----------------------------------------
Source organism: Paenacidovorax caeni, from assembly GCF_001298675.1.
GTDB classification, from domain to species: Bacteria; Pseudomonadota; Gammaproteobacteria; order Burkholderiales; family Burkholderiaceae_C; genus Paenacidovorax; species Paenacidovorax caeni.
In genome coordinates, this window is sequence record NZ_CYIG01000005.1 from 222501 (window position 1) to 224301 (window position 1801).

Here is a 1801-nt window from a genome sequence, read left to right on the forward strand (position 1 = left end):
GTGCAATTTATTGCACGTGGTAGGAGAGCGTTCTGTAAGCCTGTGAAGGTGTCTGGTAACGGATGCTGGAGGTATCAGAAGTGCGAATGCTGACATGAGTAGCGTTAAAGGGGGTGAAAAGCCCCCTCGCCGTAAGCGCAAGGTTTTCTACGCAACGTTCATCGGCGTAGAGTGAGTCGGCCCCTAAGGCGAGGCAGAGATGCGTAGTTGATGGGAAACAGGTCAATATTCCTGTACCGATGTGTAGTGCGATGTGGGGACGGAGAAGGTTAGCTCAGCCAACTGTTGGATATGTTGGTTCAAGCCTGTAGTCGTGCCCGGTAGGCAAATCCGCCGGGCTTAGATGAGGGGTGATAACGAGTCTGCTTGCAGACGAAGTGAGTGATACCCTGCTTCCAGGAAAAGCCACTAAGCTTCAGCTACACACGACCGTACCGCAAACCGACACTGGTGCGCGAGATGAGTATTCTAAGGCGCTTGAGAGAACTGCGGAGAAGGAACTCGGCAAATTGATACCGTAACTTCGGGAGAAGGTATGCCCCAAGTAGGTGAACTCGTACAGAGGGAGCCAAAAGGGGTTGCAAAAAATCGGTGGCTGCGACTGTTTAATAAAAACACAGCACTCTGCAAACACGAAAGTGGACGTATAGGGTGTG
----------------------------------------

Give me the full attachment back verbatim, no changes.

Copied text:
Source organism: Paenacidovorax caeni, from assembly GCF_001298675.1.
GTDB classification, from domain to species: Bacteria; Pseudomonadota; Gammaproteobacteria; order Burkholderiales; family Burkholderiaceae_C; genus Paenacidovorax; species Paenacidovorax caeni.
In genome coordinates, this window is sequence record NZ_CYIG01000005.1 from 222501 (window position 1) to 224301 (window position 1801).

Here is a 1801-nt window from a genome sequence, read left to right on the forward strand (position 1 = left end):
GTGCAATTTATTGCACGTGGTAGGAGAGCGTTCTGTAAGCCTGTGAAGGTGTCTGGTAACGGATGCTGGAGGTATCAGAAGTGCGAATGCTGACATGAGTAGCGTTAAAGGGGGTGAAAAGCCCCCTCGCCGTAAGCGCAAGGTTTTCTACGCAACGTTCATCGGCGTAGAGTGAGTCGGCCCCTAAGGCGAGGCAGAGATGCGTAGTTGATGGGAAACAGGTCAATATTCCTGTACCGATGTGTAGTGCGATGTGGGGACGGAGAAGGTTAGCTCAGCCAACTGTTGGATATGTTGGTTCAAGCCTGTAGTCGTGCCCGGTAGGCAAATCCGCCGGGCTTAGATGAGGGGTGATAACGAGTCTGCTTGCAGACGAAGTGAGTGATACCCTGCTTCCAGGAAAAGCCACTAAGCTTCAGCTACACACGACCGTACCGCAAACCGACACTGGTGCGCGAGATGAGTATTCTAAGGCGCTTGAGAGAACTGCGGAGAAGGAACTCGGCAAATTGATACCGTAACTTCGGGAGAAGGTATGCCCCAAGTAGGTGAACTCGTACAGAGGGAGCCAAAAGGGGTTGCAAAAAATCGGTGGCTGCGACTGTTTAATAAAAACACAGCACTCTGCAAACACGAAAGTGGACGTATAGGGTGTG